Yesterday I had the pleasure of speaking to a great group of women in the Shippan Garden Club about “Lazy Gardening.” One of my statements was that ants are your friends, so long as they are outdoors.
This is generally a tough sell because no one seems to adore or admire ants as much as I do. But since I have such heavy clay soil, any insect that will help me aerate that ( for free!) is definitely welcome.
And that photo of the bulbs in the juniper, above? We can most likely thank our ants. Ants are wonderful at moving our minor bulbs around. So if you are wondering how those crocus or grape hyacinths got all over your lawn, thank my buddies, the ants.
Finally, I do understand that no one–including me—wants them in the house. I have found a great organic product for that (which I buy–I am not compensated in any way for this recommendation).
These little sachets, which are inert ingredients and essential oils, last for 30 days. Sometimes just finding their trails and wiping them away with soapy water works. But occasionally I can’t tell where they are coming from or I can’t get to the source. In that case, these repellents are just perfect.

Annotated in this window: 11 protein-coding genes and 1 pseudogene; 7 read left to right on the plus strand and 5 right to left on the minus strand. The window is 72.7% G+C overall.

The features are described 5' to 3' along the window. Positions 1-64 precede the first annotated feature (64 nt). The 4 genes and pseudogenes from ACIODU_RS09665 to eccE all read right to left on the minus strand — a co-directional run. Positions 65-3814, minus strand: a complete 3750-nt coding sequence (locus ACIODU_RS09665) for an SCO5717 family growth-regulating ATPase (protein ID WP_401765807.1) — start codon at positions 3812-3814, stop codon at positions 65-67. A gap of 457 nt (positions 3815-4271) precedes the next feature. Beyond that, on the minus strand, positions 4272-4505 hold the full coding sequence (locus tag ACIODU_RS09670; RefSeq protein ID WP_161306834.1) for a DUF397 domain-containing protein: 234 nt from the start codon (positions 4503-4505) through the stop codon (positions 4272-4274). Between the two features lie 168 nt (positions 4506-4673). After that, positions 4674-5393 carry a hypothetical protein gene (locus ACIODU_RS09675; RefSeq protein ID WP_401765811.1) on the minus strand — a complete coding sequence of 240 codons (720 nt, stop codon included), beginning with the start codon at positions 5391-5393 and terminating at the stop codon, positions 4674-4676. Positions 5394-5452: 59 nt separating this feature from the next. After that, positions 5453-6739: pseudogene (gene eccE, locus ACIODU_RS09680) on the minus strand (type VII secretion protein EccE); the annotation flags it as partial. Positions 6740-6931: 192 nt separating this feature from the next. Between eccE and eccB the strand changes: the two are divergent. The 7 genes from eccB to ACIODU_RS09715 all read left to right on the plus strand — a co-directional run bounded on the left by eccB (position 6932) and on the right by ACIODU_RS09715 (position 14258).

So try not to bother your ants out of doors now that you know that they will multiply your spring bulbs and aerate your soil. And should they seek refuge indoors, here’s an easy way to change their minds.
Ants also move aphid and scale insects around. That actually makes such pathogens easier to control. Instead of spraying for the pathogens, it is easier to block access for the ants. Tanglefoot works well. I sometimes just use grease around the main trunk, and prune plants away from touching anything else. If the ants can not get in, natural predators control the aphid or scale.
Just one of those things where we can all work together! 🙂